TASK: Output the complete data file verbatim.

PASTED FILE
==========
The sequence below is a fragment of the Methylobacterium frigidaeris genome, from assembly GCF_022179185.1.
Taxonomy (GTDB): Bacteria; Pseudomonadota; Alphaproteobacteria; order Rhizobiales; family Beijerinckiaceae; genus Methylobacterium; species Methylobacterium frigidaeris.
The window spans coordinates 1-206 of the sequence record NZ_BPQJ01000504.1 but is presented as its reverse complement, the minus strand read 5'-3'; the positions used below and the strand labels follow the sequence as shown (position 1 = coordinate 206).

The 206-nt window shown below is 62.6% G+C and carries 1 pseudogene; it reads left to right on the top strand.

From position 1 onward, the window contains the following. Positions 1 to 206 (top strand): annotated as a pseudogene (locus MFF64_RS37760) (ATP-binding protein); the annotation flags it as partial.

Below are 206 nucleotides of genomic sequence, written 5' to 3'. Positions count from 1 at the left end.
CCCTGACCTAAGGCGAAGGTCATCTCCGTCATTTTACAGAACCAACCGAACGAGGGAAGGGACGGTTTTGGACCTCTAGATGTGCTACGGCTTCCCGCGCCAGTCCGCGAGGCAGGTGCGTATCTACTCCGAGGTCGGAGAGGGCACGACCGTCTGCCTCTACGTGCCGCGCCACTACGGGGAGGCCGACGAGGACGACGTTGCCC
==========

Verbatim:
The sequence below is a fragment of the Methylobacterium frigidaeris genome, from assembly GCF_022179185.1.
Taxonomy (GTDB): Bacteria; Pseudomonadota; Alphaproteobacteria; order Rhizobiales; family Beijerinckiaceae; genus Methylobacterium; species Methylobacterium frigidaeris.
The window spans coordinates 1-206 of the sequence record NZ_BPQJ01000504.1 but is presented as its reverse complement, the minus strand read 5'-3'; the positions used below and the strand labels follow the sequence as shown (position 1 = coordinate 206).

The 206-nt window shown below is 62.6% G+C and carries 1 pseudogene; it reads left to right on the top strand.

From position 1 onward, the window contains the following. Positions 1 to 206 (top strand): annotated as a pseudogene (locus MFF64_RS37760) (ATP-binding protein); the annotation flags it as partial.

Below are 206 nucleotides of genomic sequence, written 5' to 3'. Positions count from 1 at the left end.
CCCTGACCTAAGGCGAAGGTCATCTCCGTCATTTTACAGAACCAACCGAACGAGGGAAGGGACGGTTTTGGACCTCTAGATGTGCTACGGCTTCCCGCGCCAGTCCGCGAGGCAGGTGCGTATCTACTCCGAGGTCGGAGAGGGCACGACCGTCTGCCTCTACGTGCCGCGCCACTACGGGGAGGCCGACGAGGACGACGTTGCCC